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Three Portland schools closing achievement gap

National index measures efforts to improve equity

TRIBUNE PHOTO: JOSHUA KULLA - David Douglas School Districts Menlo Park Elementary School came out in a national report as the Portland school doing the most to close the achievement gap between low-income and upper-income students. The David Douglas School District has two of the three Portland-area schools that show up on a new national index of equitable outcomes in education for low-income students.

Menlo Park Elementary School and Alice Ott Middle School both showed small or nonexistent achievement gaps, according to the new Education Equality Index, released last Tuesday, March 22, through a partnership of national nonprofits.

Franklin High School was the only one in Portland Public Schools that showed both high achievement and a high number of students on free-and-reduced lunch, according to the report.

Even though only one school in the district made the Education Cities list of Top Schools, PPS spokeswoman Christine Miles points to the district’s 20.4 percentage point improvement in four-year graduation rates since 2009 as evidence of the success of its efforts.

“We are still reviewing the data from this report, however, PPS’ commitment to closing the achievement gap has been well underway for many years,” Miles says in an email. “The concept of educational equity goes beyond formal equality — where all students are treated the same — we (are) working toward fostering a barrier-free environment where all students, regardless of their race, have the opportunity to benefit equally.”

PPS strategy questioned

A major push at Portland Public Schools this year to improve equity in educational opportunities has been to redraw school boundaries. The idea is to balance enrollment and therefore equalize school budgets, allowing more equitable offerings and opportunities.

But one principal says she isn’t sure that should be a major priority.

“I don’t know if that’ll be effective,” says Kellie Burkhardt, principal of David Douglas’ Menlo Park Elementary. “I think it takes a lot more than redrawing boundaries.”

Menlo Park serves the highest percentage of low-income students among the three schools identified as Top Schools in Portland by the report. COURTESY PHOTO - Principal Kellie Burkhardt

Burkhardt attributes the success of her school to the Response to Intervention program, which according to documents is also in use in Portland Public Schools. RTI is a universal screening system that analyzes data to find the bottom 20 percent of student achievers. Those kids then get more help, such as 30 extra minutes per day of reading coaching, Burkhardt says. In addition, the school staff meet quarterly to evaluate the entire classroom and grade level.

“Not all children need the same thing to succeed, but it’s about providing what those students do need to succeed,” she says. “That’s what equity means: providing what the child needs.”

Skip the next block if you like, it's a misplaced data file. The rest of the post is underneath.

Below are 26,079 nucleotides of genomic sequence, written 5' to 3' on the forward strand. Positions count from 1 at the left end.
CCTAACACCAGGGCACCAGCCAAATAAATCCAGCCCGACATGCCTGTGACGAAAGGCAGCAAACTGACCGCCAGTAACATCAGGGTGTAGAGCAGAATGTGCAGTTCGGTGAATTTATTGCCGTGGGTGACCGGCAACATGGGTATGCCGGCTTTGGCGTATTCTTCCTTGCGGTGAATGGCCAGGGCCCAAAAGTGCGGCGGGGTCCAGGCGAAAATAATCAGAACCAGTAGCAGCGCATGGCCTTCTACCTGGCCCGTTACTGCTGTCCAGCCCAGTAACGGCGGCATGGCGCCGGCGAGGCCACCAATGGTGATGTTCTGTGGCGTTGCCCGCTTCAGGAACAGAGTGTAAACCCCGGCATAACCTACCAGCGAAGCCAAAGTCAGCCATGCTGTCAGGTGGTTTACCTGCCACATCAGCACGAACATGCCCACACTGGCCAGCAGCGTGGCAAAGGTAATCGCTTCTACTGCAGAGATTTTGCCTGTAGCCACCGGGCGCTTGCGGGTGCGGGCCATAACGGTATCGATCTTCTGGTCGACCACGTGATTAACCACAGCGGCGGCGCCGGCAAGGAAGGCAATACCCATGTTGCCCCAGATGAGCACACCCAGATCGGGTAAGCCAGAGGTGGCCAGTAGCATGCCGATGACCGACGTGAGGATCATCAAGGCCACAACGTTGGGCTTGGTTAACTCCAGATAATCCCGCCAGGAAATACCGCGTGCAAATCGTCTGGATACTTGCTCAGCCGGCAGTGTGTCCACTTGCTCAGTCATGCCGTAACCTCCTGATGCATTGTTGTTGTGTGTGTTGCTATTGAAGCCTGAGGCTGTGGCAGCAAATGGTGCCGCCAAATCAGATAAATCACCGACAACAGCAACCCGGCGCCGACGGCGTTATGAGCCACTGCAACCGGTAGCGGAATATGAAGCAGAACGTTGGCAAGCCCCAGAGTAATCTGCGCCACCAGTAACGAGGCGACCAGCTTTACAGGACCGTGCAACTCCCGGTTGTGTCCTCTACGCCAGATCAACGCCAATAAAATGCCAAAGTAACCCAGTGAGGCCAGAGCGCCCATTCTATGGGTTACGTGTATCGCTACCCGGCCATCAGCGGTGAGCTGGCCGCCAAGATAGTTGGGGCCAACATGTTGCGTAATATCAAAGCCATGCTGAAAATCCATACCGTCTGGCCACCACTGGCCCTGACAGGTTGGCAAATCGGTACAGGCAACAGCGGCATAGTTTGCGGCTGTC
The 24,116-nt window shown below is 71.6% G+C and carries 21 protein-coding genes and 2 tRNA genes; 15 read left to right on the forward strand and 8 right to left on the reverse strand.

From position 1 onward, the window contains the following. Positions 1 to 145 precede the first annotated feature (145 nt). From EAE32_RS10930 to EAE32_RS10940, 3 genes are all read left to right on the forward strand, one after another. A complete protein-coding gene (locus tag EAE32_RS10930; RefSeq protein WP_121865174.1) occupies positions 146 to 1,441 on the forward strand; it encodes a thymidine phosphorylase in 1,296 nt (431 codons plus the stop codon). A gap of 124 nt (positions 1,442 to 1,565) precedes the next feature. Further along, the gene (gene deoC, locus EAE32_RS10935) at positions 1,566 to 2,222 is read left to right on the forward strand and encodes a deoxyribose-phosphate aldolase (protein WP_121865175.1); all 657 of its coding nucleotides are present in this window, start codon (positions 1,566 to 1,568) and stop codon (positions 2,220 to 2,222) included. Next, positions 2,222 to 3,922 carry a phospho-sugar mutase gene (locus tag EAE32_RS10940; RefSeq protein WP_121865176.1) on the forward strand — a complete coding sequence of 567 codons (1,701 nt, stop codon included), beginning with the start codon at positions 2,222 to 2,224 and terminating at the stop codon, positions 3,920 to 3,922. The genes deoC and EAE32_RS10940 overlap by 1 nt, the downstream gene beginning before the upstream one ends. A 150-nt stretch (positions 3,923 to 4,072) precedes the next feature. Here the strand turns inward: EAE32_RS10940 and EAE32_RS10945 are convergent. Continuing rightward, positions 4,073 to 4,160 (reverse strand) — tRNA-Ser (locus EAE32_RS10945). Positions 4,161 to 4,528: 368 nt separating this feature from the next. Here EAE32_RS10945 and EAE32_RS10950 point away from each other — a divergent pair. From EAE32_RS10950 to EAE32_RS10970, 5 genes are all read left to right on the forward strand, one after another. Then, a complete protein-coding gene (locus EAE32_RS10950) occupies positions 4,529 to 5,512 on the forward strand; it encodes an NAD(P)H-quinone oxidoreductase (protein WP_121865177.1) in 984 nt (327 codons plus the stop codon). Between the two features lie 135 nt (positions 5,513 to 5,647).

Burkhardt also points to David Douglas’ lauded Language for All program, which pushes explicit English language instruction to all students — not just those who speak one of the 20 other languages spoken in Menlo Park homes.

“(English-speaking) children of poverty often have trouble with academic language,” she says.

Portland ranked 47th

Portland ranked 47th out of the top 100 American cities the study looked at. This means a low-income child in Portland is much less likely to succeed than in San Francisco, which ranked sixth in the report.

The report’s authors say the data could be used to compare educational opportunities across cities and schools but backtracked on original statements that the scores could be used to compare states.

"We are confident that school-level and city-level EEI scores are highlighting success stories across the nation, but we have concluded that the state-level EEI scores are not the best way to compare states," reads a March 29 statement. "Because states’ absolute EEI scores are highly correlated to the percentage of students in the state who qualify for free and reduced-price lunch, we have removed the rankings of states based on the EEI score and pace of change pending further review."

The achievement gap is narrowing in Portland., according to the report. At 4 percent, the city’s overall achievement gap narrowed faster than two-thirds of the nation’s largest cities between 2011 and 2014.

“We celebrate the three gap-closing Portland schools, and encourage city and education leaders to redouble their efforts to provide more students from low-income families with access to equitable schools,” Ethan Gray, founder and CEO of Education Cities, said in a statement.

The index was developed by Education Cities, the Michael & Susan Dell Foundation and GreatSchools nonprofit, which has funding in part from the Bill and Melinda Gates Foundation.

UPDATE 3/29/16: This story has been changed from its original version to reflect a March 29 statement by Education Cities and GreatSchools that the state-level rankings are not valid for comparison.

Shasta Kearns Moore
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